There’s an article that’s been bouncing around in planner groups since it came out after the first of the year: The Case for Using a Paper Planner. If you haven’t read it yet, it’s definitely worth a read.
The article notes advantages of using a paper planner: writing by hand increases memory retention; the tangible aspect of pen and paper is very satisfying in a way electronics can’t match; the benefit of having your schedule, tasks, goals and lists all consolidated without having to jump from app to app. And probably the best reason for using paper: a break from screens.
The article has tips on how to find a paper planner that works for you (I have lots of tips here), then how to transition from digital to paper.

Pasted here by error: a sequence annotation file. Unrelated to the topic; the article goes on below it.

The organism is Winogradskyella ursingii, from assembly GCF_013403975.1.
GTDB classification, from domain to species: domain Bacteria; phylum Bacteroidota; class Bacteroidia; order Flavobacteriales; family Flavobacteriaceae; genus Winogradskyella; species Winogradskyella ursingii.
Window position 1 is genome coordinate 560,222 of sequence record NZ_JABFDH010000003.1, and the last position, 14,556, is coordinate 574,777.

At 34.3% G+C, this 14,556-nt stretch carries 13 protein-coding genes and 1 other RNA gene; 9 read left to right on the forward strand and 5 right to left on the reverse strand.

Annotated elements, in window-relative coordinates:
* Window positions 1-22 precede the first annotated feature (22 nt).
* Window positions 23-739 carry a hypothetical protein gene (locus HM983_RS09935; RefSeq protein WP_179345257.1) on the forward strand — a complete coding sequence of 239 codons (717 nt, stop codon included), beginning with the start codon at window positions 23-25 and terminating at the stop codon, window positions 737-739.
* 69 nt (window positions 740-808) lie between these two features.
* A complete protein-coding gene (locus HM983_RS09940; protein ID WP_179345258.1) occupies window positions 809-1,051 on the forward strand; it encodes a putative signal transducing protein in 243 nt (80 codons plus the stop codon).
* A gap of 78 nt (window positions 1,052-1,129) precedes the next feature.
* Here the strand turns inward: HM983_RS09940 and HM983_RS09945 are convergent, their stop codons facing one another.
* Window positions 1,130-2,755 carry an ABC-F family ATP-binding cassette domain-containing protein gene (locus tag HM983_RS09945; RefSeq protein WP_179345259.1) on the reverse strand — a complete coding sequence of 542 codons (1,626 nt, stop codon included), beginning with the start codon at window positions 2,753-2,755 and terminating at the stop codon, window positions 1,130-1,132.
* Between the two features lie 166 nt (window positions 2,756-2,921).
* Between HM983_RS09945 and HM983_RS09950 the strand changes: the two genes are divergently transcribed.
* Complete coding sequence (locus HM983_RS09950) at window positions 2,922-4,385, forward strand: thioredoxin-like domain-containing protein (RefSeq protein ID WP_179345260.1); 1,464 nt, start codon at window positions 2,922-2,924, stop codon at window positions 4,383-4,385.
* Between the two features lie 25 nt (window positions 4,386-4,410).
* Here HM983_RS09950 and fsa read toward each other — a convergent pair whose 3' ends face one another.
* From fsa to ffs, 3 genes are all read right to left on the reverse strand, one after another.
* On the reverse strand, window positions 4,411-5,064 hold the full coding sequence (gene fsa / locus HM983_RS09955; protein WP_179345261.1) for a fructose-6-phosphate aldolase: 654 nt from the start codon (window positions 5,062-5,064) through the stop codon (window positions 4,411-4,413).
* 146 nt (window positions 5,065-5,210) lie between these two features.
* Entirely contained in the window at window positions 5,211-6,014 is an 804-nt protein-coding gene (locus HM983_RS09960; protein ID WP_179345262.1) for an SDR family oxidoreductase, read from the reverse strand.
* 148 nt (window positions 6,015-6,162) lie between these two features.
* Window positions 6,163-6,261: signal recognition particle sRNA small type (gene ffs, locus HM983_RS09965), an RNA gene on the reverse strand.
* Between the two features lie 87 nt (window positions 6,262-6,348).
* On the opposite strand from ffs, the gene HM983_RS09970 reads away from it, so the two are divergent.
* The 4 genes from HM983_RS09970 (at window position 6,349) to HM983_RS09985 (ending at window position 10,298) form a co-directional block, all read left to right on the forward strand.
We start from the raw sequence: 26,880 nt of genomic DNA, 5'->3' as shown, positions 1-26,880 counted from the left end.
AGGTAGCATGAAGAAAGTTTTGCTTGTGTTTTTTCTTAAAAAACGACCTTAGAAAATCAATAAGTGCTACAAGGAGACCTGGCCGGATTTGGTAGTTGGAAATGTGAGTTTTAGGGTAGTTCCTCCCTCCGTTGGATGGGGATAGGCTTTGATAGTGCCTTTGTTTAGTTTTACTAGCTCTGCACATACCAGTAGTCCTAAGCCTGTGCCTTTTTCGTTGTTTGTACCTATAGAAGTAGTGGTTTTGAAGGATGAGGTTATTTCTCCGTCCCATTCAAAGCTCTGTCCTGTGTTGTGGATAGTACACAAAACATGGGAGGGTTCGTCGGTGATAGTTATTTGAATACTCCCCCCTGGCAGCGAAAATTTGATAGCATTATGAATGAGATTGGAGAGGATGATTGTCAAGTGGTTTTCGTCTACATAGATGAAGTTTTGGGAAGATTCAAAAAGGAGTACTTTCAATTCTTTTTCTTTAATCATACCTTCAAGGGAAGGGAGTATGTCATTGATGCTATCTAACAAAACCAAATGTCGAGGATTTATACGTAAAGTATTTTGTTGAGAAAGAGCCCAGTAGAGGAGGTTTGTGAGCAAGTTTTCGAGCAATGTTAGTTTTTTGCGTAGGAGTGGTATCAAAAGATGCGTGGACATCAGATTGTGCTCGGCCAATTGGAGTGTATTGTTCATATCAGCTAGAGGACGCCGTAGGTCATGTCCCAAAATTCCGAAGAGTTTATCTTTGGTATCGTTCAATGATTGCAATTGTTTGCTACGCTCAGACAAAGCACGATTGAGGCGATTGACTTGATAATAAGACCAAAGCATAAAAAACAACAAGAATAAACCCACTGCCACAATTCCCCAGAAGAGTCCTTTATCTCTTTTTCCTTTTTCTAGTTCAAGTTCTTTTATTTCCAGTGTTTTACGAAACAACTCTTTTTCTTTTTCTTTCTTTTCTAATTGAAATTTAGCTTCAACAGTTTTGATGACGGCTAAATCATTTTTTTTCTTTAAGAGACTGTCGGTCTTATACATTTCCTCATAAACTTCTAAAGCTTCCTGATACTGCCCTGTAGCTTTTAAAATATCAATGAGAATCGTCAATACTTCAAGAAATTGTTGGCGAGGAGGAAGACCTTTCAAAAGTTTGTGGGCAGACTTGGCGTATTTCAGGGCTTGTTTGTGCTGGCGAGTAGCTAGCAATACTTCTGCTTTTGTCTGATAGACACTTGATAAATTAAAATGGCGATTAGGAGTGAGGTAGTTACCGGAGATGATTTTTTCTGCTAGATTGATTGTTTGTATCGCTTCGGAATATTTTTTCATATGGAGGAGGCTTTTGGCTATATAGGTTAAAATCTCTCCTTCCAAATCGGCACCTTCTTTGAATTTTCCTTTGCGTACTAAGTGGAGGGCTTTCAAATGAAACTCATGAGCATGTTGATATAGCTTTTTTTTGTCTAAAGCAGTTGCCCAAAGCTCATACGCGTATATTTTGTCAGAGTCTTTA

Admittedly, the hardest part for most people is dealing with recurring events and tasks when they are accustomed to receiving notifications. Some people keep these on their phone so they can receive the notifications, and add them to their paper planner. (This post has some tips on combining paper and digital planning.)
There are several ways to manage recurring tasks using paper only. The article suggests using a notes page in your planner (or you can use a booklet tucked into your planner) to keep lists of recurring tasks. Refer to these lists when you plan each month and week. What I do is write all my monthly and weekly recurring tasks and events ahead of time when I set up my planner at the beginning of the year, so they are already there when I need them. After awhile you can decide if you want to go all-paper or use some combination of digital and paper.
Have you made the transition from digital to paper planning? How did it go for you?